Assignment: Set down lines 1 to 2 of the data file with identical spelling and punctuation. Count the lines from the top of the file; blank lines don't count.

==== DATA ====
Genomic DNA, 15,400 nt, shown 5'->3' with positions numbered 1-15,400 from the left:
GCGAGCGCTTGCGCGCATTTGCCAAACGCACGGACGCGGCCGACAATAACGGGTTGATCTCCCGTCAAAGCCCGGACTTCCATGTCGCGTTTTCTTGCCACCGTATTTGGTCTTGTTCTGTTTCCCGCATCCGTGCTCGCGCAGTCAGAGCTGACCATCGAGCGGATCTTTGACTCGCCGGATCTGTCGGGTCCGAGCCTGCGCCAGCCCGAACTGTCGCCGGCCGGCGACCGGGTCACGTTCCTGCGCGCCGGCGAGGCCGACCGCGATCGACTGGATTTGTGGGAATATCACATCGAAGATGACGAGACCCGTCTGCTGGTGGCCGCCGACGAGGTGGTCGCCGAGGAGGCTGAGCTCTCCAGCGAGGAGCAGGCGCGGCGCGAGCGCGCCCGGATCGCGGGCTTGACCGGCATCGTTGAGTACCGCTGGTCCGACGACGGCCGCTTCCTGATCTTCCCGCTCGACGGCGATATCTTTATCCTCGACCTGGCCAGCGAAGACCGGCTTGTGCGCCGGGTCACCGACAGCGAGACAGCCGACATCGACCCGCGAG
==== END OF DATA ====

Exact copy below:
Genomic DNA, 15,400 nt, shown 5'->3' with positions numbered 1-15,400 from the left:
GCGAGCGCTTGCGCGCATTTGCCAAACGCACGGACGCGGCCGACAATAACGGGTTGATCTCCCGTCAAAGCCCGGACTTCCATGTCGCGTTTTCTTGCCACCGTATTTGGTCTTGTTCTGTTTCCCGCATCCGTGCTCGCGCAGTCAGAGCTGACCATCGAGCGGATCTTTGACTCGCCGGATCTGTCGGGTCCGAGCCTGCGCCAGCCCGAACTGTCGCCGGCCGGCGACCGGGTCACGTTCCTGCGCGCCGGCGAGGCCGACCGCGATCGACTGGATTTGTGGGAATATCACATCGAAGATGACGAGACCCGTCTGCTGGTGGCCGCCGACGAGGTGGTCGCCGAGGAGGCTGAGCTCTCCAGCGAGGAGCAGGCGCGGCGCGAGCGCGCCCGGATCGCGGGCTTGACCGGCATCGTTGAGTACCGCTGGTCCGACGACGGCCGCTTCCTGATCTTCCCGCTCGACGGCGATATCTTTATCCTCGACCTGGCCAGCGAAGACCGGCTTGTGCGCCGGGTCACCGACAGCGAGACAGCCGACATCGACCCGCGAG